Oklahoma holds its Democratic and Republican primaries on March 1, 2016. 42 delegates are at stake for the Democrats and 43 delegates for the Republicans. The Sooner State has been a solid Republican state since the 1950s. This year’s presidential primary will be the first time registered independents may vote in a Democratic Party primary. The Oklahoma Republican Party does not allow independents to vote in its primaries.
Election results are refreshed automatically every 30 seconds after polls close 8 p.m. ET. There is no need to refresh the page to see the latest data.
Why The State Is Significant:
• Oklahoma's electorate appears to be particularly energized this election, with a massive jump in new voter registration -- more than 30,000 since January 15, according to the Oklahoma State Election Board. Also telling is that more than 43,000 early ballots were cast of 11 a.m. the Saturday before Super Tuesday -- and that amount was already double the total amount in the 2012 election.
• The Trump effect? Republicans have enjoyed a significant spike this election, fueled by party affiliation switches. According to the board, nearly 1,000 independent voters joined the Republicans, while 2,800 Democrats did the same.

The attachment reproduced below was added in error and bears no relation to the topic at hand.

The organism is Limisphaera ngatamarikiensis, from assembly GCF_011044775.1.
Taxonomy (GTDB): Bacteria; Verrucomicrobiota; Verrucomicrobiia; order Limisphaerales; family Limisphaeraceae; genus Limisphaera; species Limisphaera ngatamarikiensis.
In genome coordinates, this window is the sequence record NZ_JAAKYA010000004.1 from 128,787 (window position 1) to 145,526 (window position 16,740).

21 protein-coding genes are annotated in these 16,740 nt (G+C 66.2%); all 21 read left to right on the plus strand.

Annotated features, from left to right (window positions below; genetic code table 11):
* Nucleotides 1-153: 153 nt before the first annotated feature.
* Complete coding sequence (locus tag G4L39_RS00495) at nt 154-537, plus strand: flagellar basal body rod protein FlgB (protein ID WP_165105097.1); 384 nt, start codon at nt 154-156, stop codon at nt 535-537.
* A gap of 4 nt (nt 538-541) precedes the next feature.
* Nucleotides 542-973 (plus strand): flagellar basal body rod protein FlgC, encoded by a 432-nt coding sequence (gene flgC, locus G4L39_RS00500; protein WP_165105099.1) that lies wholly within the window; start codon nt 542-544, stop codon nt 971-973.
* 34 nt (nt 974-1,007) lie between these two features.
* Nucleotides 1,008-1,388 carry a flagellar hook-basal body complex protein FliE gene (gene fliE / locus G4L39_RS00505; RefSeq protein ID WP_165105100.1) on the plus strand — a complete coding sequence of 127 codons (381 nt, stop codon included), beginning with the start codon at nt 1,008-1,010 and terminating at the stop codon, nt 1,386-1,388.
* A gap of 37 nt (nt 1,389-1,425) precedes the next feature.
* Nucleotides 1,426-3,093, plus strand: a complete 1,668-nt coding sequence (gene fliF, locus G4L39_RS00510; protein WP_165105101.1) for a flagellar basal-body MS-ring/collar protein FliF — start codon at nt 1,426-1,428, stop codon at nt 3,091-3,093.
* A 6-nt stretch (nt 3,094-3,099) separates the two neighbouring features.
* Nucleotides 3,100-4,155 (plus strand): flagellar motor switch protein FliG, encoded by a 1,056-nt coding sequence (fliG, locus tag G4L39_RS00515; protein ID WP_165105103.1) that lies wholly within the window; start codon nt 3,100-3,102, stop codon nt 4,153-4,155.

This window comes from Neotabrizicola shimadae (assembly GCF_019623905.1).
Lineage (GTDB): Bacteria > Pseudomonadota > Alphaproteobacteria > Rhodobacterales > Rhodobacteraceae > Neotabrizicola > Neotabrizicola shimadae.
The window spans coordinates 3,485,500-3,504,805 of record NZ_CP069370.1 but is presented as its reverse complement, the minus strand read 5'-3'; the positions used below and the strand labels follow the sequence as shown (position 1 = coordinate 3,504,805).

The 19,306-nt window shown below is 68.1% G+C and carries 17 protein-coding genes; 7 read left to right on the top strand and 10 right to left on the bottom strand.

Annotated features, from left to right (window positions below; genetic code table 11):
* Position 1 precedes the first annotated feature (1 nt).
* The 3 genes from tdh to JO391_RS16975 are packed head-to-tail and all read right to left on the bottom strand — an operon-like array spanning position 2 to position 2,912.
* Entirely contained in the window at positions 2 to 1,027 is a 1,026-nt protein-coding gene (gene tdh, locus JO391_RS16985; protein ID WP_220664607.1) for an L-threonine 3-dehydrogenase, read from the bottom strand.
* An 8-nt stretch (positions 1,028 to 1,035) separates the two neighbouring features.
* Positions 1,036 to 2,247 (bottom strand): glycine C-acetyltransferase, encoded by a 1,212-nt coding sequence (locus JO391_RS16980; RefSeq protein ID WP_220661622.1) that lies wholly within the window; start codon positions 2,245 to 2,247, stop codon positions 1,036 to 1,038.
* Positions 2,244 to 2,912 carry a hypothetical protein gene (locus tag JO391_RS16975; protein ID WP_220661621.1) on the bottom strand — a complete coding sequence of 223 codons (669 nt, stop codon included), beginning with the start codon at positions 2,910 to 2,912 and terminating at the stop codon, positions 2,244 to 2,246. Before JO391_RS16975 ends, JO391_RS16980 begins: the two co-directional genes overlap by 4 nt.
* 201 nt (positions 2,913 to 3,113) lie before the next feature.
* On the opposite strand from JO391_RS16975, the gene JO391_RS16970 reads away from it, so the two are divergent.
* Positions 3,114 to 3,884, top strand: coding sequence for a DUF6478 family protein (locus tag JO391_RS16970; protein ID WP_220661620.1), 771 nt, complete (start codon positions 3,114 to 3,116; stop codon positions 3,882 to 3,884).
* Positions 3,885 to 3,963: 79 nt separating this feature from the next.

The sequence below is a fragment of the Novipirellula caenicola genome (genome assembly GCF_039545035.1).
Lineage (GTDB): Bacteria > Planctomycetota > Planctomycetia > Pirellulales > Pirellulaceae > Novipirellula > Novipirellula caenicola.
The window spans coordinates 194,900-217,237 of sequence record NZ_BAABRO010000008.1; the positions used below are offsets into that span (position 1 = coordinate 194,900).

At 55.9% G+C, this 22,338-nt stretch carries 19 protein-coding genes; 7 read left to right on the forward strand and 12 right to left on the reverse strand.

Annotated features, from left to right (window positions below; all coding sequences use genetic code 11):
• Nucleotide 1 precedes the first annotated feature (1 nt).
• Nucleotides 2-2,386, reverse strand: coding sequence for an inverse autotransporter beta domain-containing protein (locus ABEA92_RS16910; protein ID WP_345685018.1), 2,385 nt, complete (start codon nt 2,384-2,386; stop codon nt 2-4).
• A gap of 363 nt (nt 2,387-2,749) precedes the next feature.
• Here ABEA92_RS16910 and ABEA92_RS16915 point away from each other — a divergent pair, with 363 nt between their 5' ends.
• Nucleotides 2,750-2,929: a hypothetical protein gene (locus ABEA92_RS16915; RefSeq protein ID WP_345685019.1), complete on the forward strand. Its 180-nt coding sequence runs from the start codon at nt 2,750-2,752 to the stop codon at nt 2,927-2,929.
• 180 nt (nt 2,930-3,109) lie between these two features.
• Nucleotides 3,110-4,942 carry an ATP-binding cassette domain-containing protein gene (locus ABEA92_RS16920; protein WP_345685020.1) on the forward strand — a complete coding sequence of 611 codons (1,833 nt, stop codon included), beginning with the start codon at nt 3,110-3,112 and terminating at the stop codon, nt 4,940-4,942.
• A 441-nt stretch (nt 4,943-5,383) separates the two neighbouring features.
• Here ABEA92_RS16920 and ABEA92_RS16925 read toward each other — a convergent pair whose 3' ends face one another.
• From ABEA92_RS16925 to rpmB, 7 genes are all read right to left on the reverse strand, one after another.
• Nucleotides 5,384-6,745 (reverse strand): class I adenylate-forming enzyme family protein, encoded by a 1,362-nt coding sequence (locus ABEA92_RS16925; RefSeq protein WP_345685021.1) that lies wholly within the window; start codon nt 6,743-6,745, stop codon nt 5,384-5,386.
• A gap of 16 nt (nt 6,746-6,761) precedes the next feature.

• The Oklahoma Democratic Party decided in November to open its primary to the state's then-267,000 independent voters. It was the first time one of the state's major parties opened its primary. The state's Republicans have said they have no interest in following suit.
• Democrats have steadily declined in the state since 1960, according to the Oklahoma State Election Board. More than 50 years ago, 82 percent of registered voters were Democrats. Now, only 42 percent of registered voters are Democrats.